But it is the simple fact of the meeting itself, the first between senior representatives at an official level since the great schism of 1895, rather than anything it may decide that will break new ground. "I don't actually see it leading anywhere," Pughsaid in Cardiff yesterday. "But it's obviously sensible to talk."
The agenda that has been presented of the two codes cuddling up and eventually coming together is the sheerest fancy. Pugh's has a more specific motivation: to head off the Sports Discrimination Bill being brought before Parliament by Dave Hinchliffe MP.
"I would not regard it as being in the least bit momentous," Pugh said. "It is simply opening a basis for dialogue, with not much more to it than the ability to talk to them about some issues that are common to both of us.
"The one that has concerned me is the Sports Discrimination Bill. If we were to end up with Parliament imposing a free gangway between league and union, I believe it would be a dreadfully retrograde step for us.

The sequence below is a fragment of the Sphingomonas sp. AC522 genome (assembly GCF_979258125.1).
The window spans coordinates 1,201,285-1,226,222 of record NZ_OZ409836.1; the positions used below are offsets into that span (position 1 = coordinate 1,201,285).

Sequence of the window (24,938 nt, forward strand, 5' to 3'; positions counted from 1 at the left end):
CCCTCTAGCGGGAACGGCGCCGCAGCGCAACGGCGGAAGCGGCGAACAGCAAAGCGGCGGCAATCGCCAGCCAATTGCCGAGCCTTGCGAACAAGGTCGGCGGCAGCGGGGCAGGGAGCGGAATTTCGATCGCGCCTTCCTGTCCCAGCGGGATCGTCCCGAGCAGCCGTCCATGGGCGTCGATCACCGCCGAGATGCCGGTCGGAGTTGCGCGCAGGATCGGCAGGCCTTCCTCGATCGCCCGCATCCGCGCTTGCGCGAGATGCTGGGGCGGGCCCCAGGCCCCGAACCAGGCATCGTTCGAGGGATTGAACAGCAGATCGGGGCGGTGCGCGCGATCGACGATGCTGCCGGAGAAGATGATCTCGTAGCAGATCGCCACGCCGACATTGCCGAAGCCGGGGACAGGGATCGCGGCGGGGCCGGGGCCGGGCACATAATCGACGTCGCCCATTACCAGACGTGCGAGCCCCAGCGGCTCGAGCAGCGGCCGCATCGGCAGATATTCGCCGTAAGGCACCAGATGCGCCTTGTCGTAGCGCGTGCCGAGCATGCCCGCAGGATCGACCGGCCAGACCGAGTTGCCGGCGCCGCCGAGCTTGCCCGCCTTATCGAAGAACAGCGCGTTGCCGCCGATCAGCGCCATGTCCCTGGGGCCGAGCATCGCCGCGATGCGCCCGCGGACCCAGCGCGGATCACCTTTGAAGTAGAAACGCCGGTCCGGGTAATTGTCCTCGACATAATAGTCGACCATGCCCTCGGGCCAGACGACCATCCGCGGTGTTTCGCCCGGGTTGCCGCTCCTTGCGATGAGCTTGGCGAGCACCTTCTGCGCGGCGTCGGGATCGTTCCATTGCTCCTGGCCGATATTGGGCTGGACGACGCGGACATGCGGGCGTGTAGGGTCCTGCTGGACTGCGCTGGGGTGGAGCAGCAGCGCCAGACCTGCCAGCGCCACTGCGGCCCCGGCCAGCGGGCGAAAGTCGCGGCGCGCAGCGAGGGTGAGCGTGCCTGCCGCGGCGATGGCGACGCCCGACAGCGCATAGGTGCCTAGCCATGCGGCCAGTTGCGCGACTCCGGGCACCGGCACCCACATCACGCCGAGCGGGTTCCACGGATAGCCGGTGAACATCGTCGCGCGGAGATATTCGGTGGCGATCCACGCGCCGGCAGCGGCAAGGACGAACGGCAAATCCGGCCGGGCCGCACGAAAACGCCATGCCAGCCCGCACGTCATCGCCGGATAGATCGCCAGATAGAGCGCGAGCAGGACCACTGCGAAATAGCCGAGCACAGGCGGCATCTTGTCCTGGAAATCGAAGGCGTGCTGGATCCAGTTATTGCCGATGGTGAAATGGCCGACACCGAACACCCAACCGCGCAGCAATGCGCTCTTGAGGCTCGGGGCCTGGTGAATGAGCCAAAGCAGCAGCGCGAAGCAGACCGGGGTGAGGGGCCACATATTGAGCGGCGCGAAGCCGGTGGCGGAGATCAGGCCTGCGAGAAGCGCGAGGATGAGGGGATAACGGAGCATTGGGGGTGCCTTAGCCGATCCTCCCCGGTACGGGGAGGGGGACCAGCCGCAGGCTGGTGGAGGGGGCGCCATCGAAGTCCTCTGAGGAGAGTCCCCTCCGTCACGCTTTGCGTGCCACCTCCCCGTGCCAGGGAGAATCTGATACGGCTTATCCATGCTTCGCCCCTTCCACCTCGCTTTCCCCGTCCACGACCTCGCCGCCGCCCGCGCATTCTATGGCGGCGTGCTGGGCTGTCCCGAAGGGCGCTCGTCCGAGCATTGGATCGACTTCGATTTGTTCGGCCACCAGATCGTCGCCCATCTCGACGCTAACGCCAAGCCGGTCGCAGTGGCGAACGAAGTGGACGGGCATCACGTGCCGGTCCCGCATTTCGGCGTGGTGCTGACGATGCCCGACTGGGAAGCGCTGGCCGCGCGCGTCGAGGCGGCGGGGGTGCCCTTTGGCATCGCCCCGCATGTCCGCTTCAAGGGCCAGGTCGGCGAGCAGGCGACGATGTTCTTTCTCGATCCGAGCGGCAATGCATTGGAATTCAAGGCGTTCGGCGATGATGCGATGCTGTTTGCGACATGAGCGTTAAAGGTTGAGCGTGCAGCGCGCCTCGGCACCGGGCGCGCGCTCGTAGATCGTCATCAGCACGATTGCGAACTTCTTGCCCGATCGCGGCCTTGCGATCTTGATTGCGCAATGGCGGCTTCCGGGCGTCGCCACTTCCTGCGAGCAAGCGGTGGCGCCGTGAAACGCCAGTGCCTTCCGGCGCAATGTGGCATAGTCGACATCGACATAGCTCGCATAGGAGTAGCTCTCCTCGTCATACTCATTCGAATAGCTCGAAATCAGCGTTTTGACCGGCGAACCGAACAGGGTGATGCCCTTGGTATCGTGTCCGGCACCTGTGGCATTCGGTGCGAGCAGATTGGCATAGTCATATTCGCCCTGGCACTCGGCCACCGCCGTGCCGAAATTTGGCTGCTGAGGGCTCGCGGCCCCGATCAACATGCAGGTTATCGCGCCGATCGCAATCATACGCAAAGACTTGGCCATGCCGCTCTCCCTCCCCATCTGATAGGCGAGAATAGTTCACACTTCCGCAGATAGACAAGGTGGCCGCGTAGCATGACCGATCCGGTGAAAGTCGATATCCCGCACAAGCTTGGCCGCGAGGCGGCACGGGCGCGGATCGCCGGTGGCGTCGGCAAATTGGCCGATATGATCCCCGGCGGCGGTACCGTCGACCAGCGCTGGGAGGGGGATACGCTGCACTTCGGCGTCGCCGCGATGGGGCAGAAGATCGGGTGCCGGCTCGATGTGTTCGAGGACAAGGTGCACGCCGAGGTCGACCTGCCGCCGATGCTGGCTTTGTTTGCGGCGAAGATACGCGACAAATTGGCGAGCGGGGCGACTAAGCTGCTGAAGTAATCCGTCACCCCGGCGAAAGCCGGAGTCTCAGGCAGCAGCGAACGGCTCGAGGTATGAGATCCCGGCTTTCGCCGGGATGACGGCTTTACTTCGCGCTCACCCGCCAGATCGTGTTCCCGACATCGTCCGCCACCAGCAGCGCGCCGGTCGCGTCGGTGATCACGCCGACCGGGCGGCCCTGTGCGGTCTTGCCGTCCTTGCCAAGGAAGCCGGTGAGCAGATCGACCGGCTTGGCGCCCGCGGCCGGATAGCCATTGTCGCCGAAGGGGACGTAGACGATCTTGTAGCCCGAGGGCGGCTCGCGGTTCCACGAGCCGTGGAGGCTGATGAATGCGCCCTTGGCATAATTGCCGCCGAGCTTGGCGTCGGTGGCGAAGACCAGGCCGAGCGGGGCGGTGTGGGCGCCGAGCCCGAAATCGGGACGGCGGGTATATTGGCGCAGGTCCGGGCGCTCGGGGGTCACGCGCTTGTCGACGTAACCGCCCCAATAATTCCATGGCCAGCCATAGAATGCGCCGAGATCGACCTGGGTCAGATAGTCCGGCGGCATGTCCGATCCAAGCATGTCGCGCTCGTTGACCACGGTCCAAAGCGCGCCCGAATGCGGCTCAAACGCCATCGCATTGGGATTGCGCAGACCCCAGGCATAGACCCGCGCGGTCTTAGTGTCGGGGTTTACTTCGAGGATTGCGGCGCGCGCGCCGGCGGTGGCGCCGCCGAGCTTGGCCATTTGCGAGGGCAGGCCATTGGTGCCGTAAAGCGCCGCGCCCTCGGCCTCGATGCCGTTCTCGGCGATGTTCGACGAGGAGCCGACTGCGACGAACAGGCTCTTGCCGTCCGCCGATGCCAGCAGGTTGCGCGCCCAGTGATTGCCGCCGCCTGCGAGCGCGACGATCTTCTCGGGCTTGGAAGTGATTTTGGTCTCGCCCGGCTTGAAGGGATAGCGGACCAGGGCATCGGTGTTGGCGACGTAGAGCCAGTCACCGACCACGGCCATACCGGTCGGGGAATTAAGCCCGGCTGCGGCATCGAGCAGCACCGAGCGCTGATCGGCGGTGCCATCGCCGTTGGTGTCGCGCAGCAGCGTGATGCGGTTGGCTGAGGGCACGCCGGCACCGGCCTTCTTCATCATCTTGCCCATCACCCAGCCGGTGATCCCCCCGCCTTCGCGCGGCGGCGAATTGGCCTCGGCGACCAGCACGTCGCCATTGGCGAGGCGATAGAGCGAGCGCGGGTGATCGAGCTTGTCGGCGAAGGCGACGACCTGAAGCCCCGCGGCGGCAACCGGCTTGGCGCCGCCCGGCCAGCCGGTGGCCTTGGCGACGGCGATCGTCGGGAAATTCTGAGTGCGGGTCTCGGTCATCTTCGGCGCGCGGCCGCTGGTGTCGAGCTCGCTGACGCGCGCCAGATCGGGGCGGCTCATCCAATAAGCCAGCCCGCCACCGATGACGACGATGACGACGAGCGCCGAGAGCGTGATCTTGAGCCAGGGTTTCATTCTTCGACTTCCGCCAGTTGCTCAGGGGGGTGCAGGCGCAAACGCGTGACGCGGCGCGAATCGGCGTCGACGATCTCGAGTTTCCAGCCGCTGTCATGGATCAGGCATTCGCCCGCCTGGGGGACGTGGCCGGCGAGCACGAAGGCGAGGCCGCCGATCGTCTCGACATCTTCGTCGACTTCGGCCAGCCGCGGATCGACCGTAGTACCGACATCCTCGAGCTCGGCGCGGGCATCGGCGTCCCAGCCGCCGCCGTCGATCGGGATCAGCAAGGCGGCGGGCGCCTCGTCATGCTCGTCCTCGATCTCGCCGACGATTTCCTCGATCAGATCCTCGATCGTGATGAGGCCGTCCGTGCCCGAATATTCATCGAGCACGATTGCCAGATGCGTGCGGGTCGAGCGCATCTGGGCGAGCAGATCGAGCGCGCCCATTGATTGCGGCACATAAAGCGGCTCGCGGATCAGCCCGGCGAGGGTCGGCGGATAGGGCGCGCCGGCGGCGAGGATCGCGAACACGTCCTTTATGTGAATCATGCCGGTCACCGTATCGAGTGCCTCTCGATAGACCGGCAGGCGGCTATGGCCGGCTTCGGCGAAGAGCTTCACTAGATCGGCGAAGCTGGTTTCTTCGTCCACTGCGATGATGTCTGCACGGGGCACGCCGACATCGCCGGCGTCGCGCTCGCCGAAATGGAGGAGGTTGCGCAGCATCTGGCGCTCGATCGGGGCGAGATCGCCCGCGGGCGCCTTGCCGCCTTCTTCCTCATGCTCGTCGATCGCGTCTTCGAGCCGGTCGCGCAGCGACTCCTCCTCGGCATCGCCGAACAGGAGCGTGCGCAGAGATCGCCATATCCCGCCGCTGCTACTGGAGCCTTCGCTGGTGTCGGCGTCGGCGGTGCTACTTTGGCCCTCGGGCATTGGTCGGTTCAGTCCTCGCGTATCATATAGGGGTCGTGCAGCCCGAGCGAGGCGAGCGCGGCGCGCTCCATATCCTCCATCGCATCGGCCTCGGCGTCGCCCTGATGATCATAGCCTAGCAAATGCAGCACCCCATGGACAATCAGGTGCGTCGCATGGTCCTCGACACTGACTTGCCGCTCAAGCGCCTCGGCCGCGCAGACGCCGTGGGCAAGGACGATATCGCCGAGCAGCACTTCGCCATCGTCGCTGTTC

"How on earth can we cope with the game worldwide if in the UK we have that as a piece of parliamentary legislation? I want to find out from Maurice Lindsay what view they take of it, whether they perceive a free gangway as being what they really want, because I've heard conflicting reports about that."
A meeting between Lindsay and Keith Rowlands, the IB secretary, has been planned for at least three months. It was originally due in October and, with Pugh now involved, has been postponed again from 20 January because the IB chairman will be in Paris for Wales's match there the following day in his other capacity as chairman of the Welsh Rugby Union.
In fact, of rather greater importance to Pugh is the annual meeting of the IB at Bristol in March, when profound decisions about the nature and even existence of rugby union's amateurism - the very issue that led to the foundation of the Rugby League - will be taken before he steps down as chairman.
Meanwhile, Pugh yesterday denied a report that the IB would take disciplinary action of its own against Mike Catt - possibly even a ban from the World Cup - if, as expected, the Rugby Football Union fails to punish the England player over his admission that he was paid to play for his native Eastern Province in South Africa.
"For the first time ever I have to say there is not a word of truth in this report," Pugh said. "All I have ever said is that whatever decision the RFU comes to will go to the March meeting of the board."
More rugby union, page 28Reuse content